Tuesday 14 April 2020

The Mistle Thrush chicks were keeping their heads down when I visited, as there were Carrion Crows and Magpies around. One parent kept a watchful eye on the nest ...

... while the other was looking for worms in the grass below.

Here's a fine picture taken by Virginia earlier of the chicks being fed.

A Robin in the next tree also felt the threat and was looking around warily.

A Blue Tit at the bridge enjoyed a pine nut that I gave it. When it had finished, it asked for another, and got it of course.

A Carrion Crow searching in a bin near the Dell had found a foil container with what looked like mayonnaise clinging to it, which it was eating with gusto.

Some of the chestnut trees in Kensington Gardens are 330 years old, planted when William III made this the private garden of his newly built Kensington Palace. They are full of holes that provide a nesting place for Jackdaws.

It was the turn of the female Little Owl at Henry Moore to come out of the hole.

The Great Crested Grebes on the Round Pond dozed peacefully together. The pond has been much less visited by Cormorants than the main lake, and probably has more fish in it. But of course there is nowhere to nest on this open water.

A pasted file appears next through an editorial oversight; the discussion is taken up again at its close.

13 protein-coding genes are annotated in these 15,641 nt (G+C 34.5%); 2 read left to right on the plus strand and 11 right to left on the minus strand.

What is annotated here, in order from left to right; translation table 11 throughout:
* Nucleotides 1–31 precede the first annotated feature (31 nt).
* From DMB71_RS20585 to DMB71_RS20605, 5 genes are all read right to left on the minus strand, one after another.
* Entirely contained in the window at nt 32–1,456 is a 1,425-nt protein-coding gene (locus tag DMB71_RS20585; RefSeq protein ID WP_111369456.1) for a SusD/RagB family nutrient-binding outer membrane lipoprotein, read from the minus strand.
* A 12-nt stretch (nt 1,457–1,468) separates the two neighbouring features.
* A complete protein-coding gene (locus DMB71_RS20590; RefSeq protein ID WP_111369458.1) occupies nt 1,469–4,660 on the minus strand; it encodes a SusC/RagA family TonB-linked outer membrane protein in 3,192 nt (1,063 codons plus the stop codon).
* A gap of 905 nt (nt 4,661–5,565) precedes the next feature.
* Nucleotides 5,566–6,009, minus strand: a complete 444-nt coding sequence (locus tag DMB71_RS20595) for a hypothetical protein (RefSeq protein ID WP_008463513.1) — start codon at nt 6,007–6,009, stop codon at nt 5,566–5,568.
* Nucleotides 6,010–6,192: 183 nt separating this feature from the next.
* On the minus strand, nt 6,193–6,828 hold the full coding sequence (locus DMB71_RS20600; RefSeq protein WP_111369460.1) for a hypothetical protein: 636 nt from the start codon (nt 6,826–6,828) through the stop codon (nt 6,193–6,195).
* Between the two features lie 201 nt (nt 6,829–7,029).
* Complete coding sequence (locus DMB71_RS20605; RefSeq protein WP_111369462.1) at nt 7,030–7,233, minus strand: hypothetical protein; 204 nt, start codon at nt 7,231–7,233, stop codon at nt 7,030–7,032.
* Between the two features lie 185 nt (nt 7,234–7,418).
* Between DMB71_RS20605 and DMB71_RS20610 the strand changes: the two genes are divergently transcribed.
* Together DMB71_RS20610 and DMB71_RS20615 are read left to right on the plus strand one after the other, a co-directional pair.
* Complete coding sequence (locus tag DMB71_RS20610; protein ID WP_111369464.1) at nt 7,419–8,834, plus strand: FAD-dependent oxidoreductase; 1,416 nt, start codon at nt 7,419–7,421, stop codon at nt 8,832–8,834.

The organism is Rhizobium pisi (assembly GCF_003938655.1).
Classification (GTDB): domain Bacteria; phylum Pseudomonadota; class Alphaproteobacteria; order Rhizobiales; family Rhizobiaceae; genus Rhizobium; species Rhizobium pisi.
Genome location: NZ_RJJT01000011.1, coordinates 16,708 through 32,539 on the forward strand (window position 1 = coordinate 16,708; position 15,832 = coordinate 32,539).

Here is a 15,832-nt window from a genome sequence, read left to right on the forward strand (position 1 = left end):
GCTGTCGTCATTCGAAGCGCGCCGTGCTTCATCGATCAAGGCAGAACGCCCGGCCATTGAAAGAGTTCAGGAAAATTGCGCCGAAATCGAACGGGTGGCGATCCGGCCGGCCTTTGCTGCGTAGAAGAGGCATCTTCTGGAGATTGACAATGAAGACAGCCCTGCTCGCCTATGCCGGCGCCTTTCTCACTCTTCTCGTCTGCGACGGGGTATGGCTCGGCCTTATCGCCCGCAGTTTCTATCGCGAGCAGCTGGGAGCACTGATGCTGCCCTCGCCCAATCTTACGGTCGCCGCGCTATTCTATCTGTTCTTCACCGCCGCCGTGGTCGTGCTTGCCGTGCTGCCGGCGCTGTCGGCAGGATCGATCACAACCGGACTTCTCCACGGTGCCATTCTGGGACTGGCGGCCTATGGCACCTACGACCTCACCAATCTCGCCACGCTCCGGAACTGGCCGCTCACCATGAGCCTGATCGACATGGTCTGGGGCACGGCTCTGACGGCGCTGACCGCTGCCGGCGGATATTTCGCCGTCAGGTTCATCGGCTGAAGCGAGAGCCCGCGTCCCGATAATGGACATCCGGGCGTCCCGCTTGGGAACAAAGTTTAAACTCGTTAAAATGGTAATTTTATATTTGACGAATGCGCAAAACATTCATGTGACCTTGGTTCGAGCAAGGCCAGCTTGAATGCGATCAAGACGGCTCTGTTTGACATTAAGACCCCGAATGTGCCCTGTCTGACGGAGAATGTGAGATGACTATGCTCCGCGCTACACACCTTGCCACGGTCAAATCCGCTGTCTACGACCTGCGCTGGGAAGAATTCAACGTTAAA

The Mandarin drake at the Round Pond was bustling around, and a few seconds after I took this picture he took off and flew down to the Long Water.

The Egyptian Geese on the Round Pond are down to four goslings.

The pair on the Long Water still have two, which were being menaced by crows until an even more menacing Grey Heron frightened the crows away. The Egyptian parents eyed it warily.

The little Egyptian on the Serpentine has been a sole survivor for eleven days. It keeps wandering away from its parents, but so far has magically avoided being eaten by a Herring Gull.

The Mute Swans' nesting island on the Long Water, destroyed by the birds it was built for, seemed a lost cause. I tried to get it repaired for two years, but nothing was done. But now the swans themselves are doing the job, bringing twigs to build up the surface again.

The Coots' nest on the fallen tree at Peter Pan is now a large and solid construction.

Two more good pictures from Virginia: a young Herring Gull playing with a conker ...

... and a Rose-Ringed Parakeet eating blossom.


  1. Maybe the swans should hire a couple of coots to rebuild their nest. I wonder what they'd do for payment though.

    How did the Blue Tit ask for a second pine nut? An appealing look would seal the deal for me.

    I keep thinking the little gosling must have a guardian angel, but I don't want to jinx it.

    1. I was wondering whether the swans would steal the Coots' nest already on the island and add it to the heap. They weren't showing any sign of doing that at the time.

      The Blue Tit simply plonked itself on a twig and looked at me. They call if they think you haven't noticed.